Plus, when it comes to GamerGate, all the doxxing is on one side: the SJW side. They've gone out of their way to try and get GamerGaters fired, to the point of making up rape charges and trying to convince employers that they were re

            • Plus, when it comes to GamerGate, all the doxxing is on one side: the SJW side.

              Is that why 8chan's 6th busiest forum is strictly for doxxing?

              GTFO.

            • ban all GamerGate discussion in its entirety, like 4-Chan, Reddit, and Slashdot did

              The above +4 Informative post apparently does not exists.
      • by 91degrees ( 207121 ) on Saturday January 03, 2015 @11:47AM (#48724997) Journal

        There's a reason doxxing is mainly associated with 4chan, 8chan and other pedophile websites.

        Jezebel writer doxxes autistic kid [jezebel.com].
        Rebecca Watson promotes Doxxing [skepchick.org].
        Reddits ShitRedditSays subreddit digging up names of gamergaters. [imgur.com]
        A tumblr related website all about doxxing [gettingracistsfired.com]

        Something about throwing stones in glass houses springs to mind here.

        • Re: (Score:1, Insightful)

          by PopeRatzo ( 965947 )

          Calling someone's mom and telling them their son has been making rape threats and harassing women on the internet is not doxxing.

          Putting someone's phone number on the internet to invite more rape threats and harassment is doxxing.

          • Calling someone's mom and telling them their son has been making rape threats and harassing women on the internet is not doxxing.

            Only if it's demonstrably true. Something...something....cried...wolf... Sorry if I find the current crop of doxxers lacking in veracity. Something..ethics..journalism.. comes to mind but I can't quite put my finger on it.

            Putting someone's phone number on the internet to invite[..] rape threats and harassment is doxxing.

            Agreed. Which is why no one should be posting someone els

    • by AmiMoJo ( 196126 ) *

      Even if you don't think that real name and address is personal information (no, you can't have mine) that misses the point. People have a right to control how information about them is used.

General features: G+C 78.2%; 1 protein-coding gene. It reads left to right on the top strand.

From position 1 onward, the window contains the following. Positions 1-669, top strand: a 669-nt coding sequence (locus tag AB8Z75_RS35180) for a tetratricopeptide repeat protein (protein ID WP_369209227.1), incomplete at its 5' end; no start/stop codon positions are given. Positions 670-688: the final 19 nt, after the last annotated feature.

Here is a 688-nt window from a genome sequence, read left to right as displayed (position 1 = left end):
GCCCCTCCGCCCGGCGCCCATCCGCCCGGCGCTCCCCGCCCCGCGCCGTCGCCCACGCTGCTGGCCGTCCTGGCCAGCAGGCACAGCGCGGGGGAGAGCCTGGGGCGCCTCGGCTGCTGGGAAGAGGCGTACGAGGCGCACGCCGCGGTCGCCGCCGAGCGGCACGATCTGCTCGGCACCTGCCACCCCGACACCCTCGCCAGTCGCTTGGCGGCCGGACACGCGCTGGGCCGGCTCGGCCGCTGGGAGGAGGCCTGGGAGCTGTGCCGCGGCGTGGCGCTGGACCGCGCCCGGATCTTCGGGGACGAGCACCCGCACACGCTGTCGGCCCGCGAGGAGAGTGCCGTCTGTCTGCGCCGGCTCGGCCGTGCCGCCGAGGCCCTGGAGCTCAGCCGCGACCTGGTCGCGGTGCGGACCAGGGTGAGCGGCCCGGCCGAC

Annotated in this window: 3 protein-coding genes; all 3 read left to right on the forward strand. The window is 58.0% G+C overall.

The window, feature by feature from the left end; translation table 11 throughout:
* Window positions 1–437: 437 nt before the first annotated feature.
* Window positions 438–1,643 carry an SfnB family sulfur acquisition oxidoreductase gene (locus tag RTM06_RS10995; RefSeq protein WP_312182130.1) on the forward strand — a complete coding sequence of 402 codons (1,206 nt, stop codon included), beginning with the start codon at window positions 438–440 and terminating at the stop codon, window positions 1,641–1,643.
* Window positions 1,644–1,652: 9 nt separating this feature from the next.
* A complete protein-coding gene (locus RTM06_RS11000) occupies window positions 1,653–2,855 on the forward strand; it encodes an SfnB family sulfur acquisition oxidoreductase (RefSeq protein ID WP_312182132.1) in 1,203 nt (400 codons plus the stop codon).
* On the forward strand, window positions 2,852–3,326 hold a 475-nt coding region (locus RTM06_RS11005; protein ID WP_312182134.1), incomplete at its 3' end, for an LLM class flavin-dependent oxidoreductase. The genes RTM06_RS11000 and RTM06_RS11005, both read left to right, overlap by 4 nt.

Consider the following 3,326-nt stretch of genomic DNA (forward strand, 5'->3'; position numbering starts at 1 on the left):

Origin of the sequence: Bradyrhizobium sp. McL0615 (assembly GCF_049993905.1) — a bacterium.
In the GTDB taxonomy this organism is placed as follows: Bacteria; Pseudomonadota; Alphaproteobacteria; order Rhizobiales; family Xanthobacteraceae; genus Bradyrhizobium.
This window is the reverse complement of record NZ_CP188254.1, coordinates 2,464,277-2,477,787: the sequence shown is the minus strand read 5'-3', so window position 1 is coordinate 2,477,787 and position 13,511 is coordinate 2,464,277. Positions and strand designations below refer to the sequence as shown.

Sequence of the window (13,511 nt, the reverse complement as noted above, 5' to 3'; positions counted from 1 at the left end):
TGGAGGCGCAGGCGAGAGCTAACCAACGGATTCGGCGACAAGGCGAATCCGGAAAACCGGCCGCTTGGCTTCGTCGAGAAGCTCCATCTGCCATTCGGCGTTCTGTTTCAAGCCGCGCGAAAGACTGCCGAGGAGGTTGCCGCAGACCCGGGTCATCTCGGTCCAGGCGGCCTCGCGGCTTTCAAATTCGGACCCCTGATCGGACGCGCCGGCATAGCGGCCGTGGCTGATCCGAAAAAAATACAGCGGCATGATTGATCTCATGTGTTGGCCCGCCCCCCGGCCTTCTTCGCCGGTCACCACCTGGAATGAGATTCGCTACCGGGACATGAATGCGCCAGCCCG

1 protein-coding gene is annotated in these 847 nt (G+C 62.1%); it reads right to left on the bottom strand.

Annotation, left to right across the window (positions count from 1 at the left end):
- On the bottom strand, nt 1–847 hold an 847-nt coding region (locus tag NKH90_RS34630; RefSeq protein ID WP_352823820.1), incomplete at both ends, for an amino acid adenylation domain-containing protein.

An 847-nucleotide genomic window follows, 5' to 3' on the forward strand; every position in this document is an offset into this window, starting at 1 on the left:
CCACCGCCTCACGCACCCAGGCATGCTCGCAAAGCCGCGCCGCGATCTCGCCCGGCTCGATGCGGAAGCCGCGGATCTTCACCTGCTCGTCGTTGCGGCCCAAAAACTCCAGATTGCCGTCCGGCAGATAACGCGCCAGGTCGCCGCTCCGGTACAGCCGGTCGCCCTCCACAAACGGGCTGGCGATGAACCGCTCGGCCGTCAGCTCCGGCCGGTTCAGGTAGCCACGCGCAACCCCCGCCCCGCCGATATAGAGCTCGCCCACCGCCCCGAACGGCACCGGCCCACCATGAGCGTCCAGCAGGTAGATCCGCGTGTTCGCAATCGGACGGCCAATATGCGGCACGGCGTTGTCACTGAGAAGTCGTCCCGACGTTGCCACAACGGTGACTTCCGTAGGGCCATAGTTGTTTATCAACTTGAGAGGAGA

Doxxing is posting information for malicious purposes, typically to shame or threaten the victim. For example, a death threat with your home address is considered by most legal systems to be more serious and credible than one without.

    • Doxing is releasing private information to the public. Names and addresses are not private information. Drama queens have tried to redefine this in vain attempts to control who gets to use the information they've already provided online.

      Eg: John Doe posts a blog entry loaded with clickbait fallacy under his real name, looking for a reaction to boost his lack of self esteem and gain e-prestige, but wasn't ready for criticism. When his post doesn't quite get the attention he was looking for, some type his name into a search engine and find his address and telephone and post this already public information on some forum. If he gains a lot of notoriety, some will go further, armed with the already public info to pick away at what else may be public, but not published like his name and address. Rather than address his shoddy argument, he claims he was 'doxed' instead, ignoring the fact it was his fault for associating his real name with his post in the first place.

      In both cases, it is done to harass and threaten the poster, with the explicit statement, "I know where you live" and the implicit statement "and therefore could attack you in person." It is done by people who want to silence others, because they cannot respond to their arguments substantively and have to resort to calling them "clickbait fallacy" posted by "drama queens".

    • That is a form of doxing, but not the kind I find particularly worrisome. I usually think of doxing in the context of piercing someone's psuedoanonymity. Your real name is not publicly available information. You, epyT-R (unless that actually is your real name, which would be rather bizarre), have an expectation that what you say on slashdot is not going to find its way into your boss' inbox. And that no one is going to show up at your doorstep with a flaming sack of dog shit because of your comments. Is it

  • SJWs (Score:2, Insightful)

    by Anonymous Coward

    Social justice warriors LOVE to fox people and threaten them and their employers if they dare have differing points of view (all while claiming to be the VICTIMS of doxxing, themselves).

  • It's not a secret that you have body parts. But it's a violation of your privacy to publish photos of them against your will.
  • Gamergate Doxxing (Score:4, Informative)

    by Kunedog ( 1033226 ) on Saturday January 03, 2015 @08:27AM (#48724253)
    TFA mentions Gamergate in the context of the doxxing but all the victims mentioned just happen to be on the anti-GG side (innocent mistake, I'm sure).